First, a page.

Arbor Month 2014
Get Started With Nature Play
Here's where the fun begins! Think of the activities you enjoyed most in childhood. Does your list include climbing trees, building forts, finding frogs, reading in a quiet place, or playing in water? Every kid knows where the "wild places" are in their neighborhood. Can you make your wild places better?
Be OK with a little mess
Nature is beautiful, and sometimes messy. If you are a fan of manicured yards, create a nature play space that is less visible. Can you sacrifice some lawn and designate a corner for play? Consider building a low fence or create plant/shrub border around the play area if you wish.
Did you know that the stick was inducted into the Toy Hall of Fame in 2008? Sticks become swords, magic wands, and fishing poles. Nature play needs "loose parts," so bring in sticks, tree cookies, tree stumps, or plywood scraps for building forts. The nooks around the bases of trees can become fairy houses or places to leave secret messages.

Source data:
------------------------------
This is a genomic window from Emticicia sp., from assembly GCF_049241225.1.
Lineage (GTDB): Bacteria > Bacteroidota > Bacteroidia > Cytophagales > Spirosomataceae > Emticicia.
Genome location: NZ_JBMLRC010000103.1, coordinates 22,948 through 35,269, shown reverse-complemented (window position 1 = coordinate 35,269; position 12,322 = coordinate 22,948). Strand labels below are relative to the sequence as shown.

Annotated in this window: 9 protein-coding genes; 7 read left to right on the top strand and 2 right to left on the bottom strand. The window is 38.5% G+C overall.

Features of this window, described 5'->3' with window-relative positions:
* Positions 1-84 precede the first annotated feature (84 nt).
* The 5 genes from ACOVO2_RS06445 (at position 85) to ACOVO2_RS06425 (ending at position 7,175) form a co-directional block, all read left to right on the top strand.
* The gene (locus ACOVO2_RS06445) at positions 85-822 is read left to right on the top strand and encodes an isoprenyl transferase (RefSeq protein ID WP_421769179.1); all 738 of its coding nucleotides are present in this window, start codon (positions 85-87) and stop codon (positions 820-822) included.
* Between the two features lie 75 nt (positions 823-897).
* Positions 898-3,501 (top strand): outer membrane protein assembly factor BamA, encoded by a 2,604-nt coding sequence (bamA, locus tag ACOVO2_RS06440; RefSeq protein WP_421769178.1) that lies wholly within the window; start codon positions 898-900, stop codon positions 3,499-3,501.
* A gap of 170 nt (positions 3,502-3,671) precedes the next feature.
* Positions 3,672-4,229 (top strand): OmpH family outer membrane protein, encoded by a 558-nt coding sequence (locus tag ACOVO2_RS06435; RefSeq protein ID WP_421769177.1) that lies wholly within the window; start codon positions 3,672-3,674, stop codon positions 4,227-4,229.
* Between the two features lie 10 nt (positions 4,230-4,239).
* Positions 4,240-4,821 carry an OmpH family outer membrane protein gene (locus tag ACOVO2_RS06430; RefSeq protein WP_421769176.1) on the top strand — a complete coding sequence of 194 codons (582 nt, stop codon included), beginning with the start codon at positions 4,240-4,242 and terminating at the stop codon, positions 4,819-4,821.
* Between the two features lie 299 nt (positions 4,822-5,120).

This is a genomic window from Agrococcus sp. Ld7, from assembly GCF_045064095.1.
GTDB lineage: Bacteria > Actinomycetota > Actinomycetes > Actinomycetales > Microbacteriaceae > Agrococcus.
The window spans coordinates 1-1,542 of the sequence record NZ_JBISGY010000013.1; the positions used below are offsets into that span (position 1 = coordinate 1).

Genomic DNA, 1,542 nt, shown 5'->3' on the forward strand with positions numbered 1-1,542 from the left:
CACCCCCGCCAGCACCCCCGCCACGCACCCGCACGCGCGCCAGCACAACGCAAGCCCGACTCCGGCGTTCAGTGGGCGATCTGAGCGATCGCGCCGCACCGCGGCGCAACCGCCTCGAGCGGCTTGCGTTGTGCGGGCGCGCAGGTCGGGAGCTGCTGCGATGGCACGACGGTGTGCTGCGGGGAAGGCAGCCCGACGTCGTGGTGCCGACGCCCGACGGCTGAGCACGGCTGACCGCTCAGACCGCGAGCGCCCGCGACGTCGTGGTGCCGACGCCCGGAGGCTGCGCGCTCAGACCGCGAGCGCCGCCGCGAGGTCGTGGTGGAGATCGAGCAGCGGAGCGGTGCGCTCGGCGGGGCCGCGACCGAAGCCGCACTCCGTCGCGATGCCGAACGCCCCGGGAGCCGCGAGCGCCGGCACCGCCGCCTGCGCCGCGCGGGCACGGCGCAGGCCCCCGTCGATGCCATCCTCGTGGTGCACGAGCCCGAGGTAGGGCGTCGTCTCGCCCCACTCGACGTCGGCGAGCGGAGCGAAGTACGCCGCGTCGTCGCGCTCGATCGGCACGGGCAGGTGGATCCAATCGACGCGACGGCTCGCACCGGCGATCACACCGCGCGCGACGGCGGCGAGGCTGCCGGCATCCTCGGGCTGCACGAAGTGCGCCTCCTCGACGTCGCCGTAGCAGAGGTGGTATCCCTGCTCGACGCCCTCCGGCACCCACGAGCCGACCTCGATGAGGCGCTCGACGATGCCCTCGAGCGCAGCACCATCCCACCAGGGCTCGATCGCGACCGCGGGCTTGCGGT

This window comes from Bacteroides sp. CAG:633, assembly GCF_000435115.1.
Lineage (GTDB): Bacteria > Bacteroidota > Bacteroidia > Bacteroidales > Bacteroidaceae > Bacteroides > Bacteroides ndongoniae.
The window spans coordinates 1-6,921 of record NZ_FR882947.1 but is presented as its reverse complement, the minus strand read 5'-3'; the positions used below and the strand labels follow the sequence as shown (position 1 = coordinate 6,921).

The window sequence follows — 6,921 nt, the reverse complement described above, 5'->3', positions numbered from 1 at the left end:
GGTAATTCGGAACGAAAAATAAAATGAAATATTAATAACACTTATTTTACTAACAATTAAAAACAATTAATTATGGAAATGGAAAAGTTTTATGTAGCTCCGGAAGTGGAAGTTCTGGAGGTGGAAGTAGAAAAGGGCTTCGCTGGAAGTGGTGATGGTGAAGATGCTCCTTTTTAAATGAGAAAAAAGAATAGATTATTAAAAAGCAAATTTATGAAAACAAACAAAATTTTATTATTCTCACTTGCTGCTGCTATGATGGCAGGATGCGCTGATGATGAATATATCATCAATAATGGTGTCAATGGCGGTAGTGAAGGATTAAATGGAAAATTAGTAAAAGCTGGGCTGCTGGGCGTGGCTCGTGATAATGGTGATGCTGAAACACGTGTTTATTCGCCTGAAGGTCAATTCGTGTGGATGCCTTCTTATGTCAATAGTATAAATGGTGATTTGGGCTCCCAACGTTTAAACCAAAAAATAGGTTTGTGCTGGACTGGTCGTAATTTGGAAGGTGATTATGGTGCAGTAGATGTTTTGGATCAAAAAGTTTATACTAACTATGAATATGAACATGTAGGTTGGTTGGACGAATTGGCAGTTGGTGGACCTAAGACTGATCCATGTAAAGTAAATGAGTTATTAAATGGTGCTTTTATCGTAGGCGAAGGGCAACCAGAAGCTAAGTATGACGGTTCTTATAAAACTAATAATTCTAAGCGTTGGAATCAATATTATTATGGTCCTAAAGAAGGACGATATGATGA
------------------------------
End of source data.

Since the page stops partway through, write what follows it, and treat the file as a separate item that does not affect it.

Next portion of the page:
Instead of hauling off dead trees from your yard, leave the trunk behind for use as a balance beam or seating area. Prune and limb sturdy trees for safer climbing. Remove sharp or hard objects from under the tree. Strategically placed stumps allow children to hop, skip, or jump from one to another. Large boulders and rocks provide hours of climbing and building fun.
Drag a hose to the nature play area to create a temporary stream or sand/mud pit, water plants, and also wash mud from hands and clothes. Provide buckets, funnels or plastic tubing to allow children to experiment with pouring water. A pail of water beckons as a place to dip fingers, float sticks, and sink rocks.
Bring nature to your yard
Everyone loves watching wildlife. Plant a few new trees or berry-producing shrubs, hang some birdfeeders, and provide a birdbath. Consider lining a small, shallow pit with a pond liner, add water, and watch wildlife abound! Water trickling from a small fountain can mask traffic sounds. Plant hardy wildflowers to attract butterflies, hummingbirds, and other beneficial wildlife.